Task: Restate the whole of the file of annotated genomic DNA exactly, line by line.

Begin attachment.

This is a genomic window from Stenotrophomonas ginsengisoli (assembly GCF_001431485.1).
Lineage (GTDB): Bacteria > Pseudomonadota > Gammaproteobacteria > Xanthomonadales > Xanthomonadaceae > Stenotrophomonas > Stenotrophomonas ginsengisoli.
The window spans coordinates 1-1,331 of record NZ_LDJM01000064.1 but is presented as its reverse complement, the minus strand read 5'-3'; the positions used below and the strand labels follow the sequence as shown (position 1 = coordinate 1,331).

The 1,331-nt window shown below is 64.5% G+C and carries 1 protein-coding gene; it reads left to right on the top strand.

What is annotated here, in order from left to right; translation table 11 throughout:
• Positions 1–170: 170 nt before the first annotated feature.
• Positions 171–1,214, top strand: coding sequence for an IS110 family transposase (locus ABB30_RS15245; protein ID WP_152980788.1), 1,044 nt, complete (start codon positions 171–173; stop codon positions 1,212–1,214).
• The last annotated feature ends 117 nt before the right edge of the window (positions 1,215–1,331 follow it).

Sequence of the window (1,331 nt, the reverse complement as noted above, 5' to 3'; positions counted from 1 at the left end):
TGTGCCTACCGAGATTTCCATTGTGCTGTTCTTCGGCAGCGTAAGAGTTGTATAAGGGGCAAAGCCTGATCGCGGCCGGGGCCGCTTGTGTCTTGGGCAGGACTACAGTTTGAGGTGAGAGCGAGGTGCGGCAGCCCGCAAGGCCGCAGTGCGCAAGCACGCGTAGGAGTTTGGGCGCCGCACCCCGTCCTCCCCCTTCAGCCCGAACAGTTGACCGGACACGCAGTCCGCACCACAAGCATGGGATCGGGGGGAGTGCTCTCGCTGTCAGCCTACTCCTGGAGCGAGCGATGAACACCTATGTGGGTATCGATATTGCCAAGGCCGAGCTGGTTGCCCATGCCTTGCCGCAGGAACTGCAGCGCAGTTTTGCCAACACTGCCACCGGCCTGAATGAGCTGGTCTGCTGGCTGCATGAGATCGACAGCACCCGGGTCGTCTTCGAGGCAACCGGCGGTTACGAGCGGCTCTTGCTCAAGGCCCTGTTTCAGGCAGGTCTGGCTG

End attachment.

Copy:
This is a genomic window from Stenotrophomonas ginsengisoli (assembly GCF_001431485.1).
Lineage (GTDB): Bacteria > Pseudomonadota > Gammaproteobacteria > Xanthomonadales > Xanthomonadaceae > Stenotrophomonas > Stenotrophomonas ginsengisoli.
The window spans coordinates 1-1,331 of record NZ_LDJM01000064.1 but is presented as its reverse complement, the minus strand read 5'-3'; the positions used below and the strand labels follow the sequence as shown (position 1 = coordinate 1,331).

The 1,331-nt window shown below is 64.5% G+C and carries 1 protein-coding gene; it reads left to right on the top strand.

What is annotated here, in order from left to right; translation table 11 throughout:
• Positions 1–170: 170 nt before the first annotated feature.
• Positions 171–1,214, top strand: coding sequence for an IS110 family transposase (locus ABB30_RS15245; protein ID WP_152980788.1), 1,044 nt, complete (start codon positions 171–173; stop codon positions 1,212–1,214).
• The last annotated feature ends 117 nt before the right edge of the window (positions 1,215–1,331 follow it).

Sequence of the window (1,331 nt, the reverse complement as noted above, 5' to 3'; positions counted from 1 at the left end):
TGTGCCTACCGAGATTTCCATTGTGCTGTTCTTCGGCAGCGTAAGAGTTGTATAAGGGGCAAAGCCTGATCGCGGCCGGGGCCGCTTGTGTCTTGGGCAGGACTACAGTTTGAGGTGAGAGCGAGGTGCGGCAGCCCGCAAGGCCGCAGTGCGCAAGCACGCGTAGGAGTTTGGGCGCCGCACCCCGTCCTCCCCCTTCAGCCCGAACAGTTGACCGGACACGCAGTCCGCACCACAAGCATGGGATCGGGGGGAGTGCTCTCGCTGTCAGCCTACTCCTGGAGCGAGCGATGAACACCTATGTGGGTATCGATATTGCCAAGGCCGAGCTGGTTGCCCATGCCTTGCCGCAGGAACTGCAGCGCAGTTTTGCCAACACTGCCACCGGCCTGAATGAGCTGGTCTGCTGGCTGCATGAGATCGACAGCACCCGGGTCGTCTTCGAGGCAACCGGCGGTTACGAGCGGCTCTTGCTCAAGGCCCTGTTTCAGGCAGGTCTGGCTG